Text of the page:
Bihar is eyeing an investment of Rs 20,000 crore in the renewable energy sector in the next five years to generate over 3,000 megawatts (Mw) of clean energy, officials on Thursday said in Patna.
The plan is part of the new renewable energy policy that aims to tap the potential of new and renewable sources of energy in the state.
“Our major thrust will be on solar energy,” he said while addressing a national conference on renewal energy ‘Re-Powering Bihar: Energising Access and Opportunities’ in Patna.
He pointed out that with Bihar’s increasing population and rapidly growing economy, the state needs access to clean, cheap and reliable sources of energy.
Lakshmanan said the new renewable policy target is for installed capacity of 2,969 Mw solar, 244 Mw biomass and 220 Mw small hydropower in the next five years so as to meet the growing demand of power in an environmentally sustainable manner.
The conference on Thursday was organised by the Centre For Environment and Energy Development (CEED).
“The new Bihar renewable energy policy, 2017, paves the way for investment in clean energy and lays a foundation for lasting prosperity. The new policy is set to revolutionise the energy landscape of Bihar by 2022,” CEED Chief Executive Officer (CEO) Ramapati Kumar said.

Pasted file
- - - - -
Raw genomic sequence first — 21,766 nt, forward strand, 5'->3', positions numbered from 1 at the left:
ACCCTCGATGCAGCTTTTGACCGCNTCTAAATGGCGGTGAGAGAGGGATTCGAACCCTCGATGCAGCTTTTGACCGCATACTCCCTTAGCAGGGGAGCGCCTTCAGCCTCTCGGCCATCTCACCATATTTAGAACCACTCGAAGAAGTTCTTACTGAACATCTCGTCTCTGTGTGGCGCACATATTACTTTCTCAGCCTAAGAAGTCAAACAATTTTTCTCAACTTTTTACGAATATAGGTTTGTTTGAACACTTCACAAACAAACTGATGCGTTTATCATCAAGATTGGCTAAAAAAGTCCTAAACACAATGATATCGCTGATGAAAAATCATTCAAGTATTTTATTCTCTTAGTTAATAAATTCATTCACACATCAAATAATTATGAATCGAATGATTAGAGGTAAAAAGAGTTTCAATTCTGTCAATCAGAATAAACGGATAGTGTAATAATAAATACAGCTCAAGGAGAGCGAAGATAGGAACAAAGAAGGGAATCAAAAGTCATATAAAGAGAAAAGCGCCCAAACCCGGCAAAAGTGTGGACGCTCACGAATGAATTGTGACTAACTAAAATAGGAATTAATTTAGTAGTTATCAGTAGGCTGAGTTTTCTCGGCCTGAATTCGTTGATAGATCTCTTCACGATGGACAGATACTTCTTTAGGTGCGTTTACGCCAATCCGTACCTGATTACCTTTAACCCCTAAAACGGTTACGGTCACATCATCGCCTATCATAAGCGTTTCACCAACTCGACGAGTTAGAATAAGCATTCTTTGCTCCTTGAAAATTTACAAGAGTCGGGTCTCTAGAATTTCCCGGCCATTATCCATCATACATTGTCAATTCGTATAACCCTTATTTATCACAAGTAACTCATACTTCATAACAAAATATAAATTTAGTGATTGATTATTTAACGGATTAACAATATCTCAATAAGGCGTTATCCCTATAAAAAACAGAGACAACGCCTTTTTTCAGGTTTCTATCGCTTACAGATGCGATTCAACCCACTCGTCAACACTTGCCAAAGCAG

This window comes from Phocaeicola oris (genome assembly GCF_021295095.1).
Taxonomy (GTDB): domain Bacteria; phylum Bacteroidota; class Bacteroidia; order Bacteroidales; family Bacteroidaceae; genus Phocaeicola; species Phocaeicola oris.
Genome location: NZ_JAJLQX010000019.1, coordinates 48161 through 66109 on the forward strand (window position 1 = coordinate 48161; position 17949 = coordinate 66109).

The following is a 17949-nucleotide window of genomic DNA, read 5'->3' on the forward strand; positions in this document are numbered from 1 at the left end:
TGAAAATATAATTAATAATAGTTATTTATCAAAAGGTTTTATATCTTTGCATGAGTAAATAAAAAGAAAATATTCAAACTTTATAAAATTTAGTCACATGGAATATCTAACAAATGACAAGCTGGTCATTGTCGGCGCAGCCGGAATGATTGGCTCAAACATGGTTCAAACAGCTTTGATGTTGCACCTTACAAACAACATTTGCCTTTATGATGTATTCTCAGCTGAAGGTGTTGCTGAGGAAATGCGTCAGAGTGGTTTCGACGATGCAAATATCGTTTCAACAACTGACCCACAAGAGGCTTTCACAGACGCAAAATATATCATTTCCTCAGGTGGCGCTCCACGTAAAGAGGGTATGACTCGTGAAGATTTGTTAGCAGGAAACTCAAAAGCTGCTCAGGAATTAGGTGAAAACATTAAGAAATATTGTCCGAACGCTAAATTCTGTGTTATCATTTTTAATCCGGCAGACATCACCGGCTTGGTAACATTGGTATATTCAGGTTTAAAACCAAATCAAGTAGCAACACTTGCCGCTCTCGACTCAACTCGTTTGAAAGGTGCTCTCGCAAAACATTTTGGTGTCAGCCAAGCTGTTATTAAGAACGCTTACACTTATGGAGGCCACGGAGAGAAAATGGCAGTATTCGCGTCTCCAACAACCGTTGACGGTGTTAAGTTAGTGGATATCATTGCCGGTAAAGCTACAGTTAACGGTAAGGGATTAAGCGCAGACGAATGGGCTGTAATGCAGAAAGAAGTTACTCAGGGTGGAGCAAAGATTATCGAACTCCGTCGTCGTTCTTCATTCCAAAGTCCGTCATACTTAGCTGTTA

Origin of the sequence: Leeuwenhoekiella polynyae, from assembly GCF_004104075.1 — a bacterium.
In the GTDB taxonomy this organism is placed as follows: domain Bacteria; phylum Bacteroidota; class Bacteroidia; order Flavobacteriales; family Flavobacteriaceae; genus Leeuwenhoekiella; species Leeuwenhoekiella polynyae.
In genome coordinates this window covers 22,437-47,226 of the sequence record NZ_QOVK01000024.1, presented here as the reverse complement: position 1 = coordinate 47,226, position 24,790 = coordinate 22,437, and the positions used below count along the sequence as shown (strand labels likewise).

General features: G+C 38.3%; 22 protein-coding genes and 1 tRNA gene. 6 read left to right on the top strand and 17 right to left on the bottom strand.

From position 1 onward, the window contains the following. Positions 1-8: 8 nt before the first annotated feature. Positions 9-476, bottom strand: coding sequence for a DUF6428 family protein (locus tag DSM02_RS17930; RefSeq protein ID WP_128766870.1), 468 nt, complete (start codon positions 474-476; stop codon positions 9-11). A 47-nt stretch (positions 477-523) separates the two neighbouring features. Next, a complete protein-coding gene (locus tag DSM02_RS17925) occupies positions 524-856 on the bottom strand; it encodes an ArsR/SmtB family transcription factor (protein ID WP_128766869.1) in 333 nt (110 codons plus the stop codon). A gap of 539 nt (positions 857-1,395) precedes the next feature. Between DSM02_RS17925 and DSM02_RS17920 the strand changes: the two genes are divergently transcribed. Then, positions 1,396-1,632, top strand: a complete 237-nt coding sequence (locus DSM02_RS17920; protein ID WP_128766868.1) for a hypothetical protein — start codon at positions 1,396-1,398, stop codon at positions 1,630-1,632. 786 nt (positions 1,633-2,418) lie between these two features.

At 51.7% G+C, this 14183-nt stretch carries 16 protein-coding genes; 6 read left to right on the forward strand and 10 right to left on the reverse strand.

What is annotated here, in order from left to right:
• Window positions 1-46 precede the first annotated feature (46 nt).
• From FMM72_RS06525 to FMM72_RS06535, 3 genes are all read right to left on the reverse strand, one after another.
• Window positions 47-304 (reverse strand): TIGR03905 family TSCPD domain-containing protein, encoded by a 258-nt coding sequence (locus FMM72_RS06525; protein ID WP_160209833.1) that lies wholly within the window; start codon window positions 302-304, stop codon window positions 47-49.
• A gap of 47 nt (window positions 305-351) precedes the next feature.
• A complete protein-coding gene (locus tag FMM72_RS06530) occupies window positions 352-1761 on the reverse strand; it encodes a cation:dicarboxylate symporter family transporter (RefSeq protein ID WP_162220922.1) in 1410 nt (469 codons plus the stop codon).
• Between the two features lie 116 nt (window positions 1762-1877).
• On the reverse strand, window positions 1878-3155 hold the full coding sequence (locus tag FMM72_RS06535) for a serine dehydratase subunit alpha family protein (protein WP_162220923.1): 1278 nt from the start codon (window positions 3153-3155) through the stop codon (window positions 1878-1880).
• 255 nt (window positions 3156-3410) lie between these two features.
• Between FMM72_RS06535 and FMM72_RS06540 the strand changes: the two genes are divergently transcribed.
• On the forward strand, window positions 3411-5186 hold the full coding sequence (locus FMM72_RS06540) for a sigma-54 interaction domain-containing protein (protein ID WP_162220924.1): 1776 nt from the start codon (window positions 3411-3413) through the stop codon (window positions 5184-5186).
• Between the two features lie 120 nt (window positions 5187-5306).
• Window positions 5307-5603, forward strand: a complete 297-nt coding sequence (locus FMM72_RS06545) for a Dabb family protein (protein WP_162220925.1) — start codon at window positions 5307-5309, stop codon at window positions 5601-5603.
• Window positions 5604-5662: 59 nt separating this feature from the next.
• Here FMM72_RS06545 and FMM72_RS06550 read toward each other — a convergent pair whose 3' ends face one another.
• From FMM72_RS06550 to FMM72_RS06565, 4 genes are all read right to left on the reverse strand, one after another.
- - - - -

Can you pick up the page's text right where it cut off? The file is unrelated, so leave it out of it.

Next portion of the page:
Ramapati said with a well-defined target, fixed timeline, emphasis on solar rooftops and decentralised renewable energy (DRE) systems, the agriculture sector will be transformed.
Most of the expected Rs 20,000 crore investment is likely to flow into setting up new manufacturing capacity in the state, for solar panels and other renewable energy equipments, skill developments, and research and development for sustainable clean energy, said Ramapati.
In a video message, state’s Energy Minister Bijendra Prasad Yadav said it is time for organisations to invest in Bihar to accelerate the state’s development.
“In today’s time, we are rapidly moving towards de-carbonisation. We still rely on conventional sources of energy, mostly coal, to meet our energy demands. But the adverse effects of carbon emissions from these sources can be seen in the form of accelerated climate change and increase in frequency and severity of natural disasters.”
Quote of the day:“You live it forward, but understand it backward.” ― Abraham Verghese, Cutting for Stone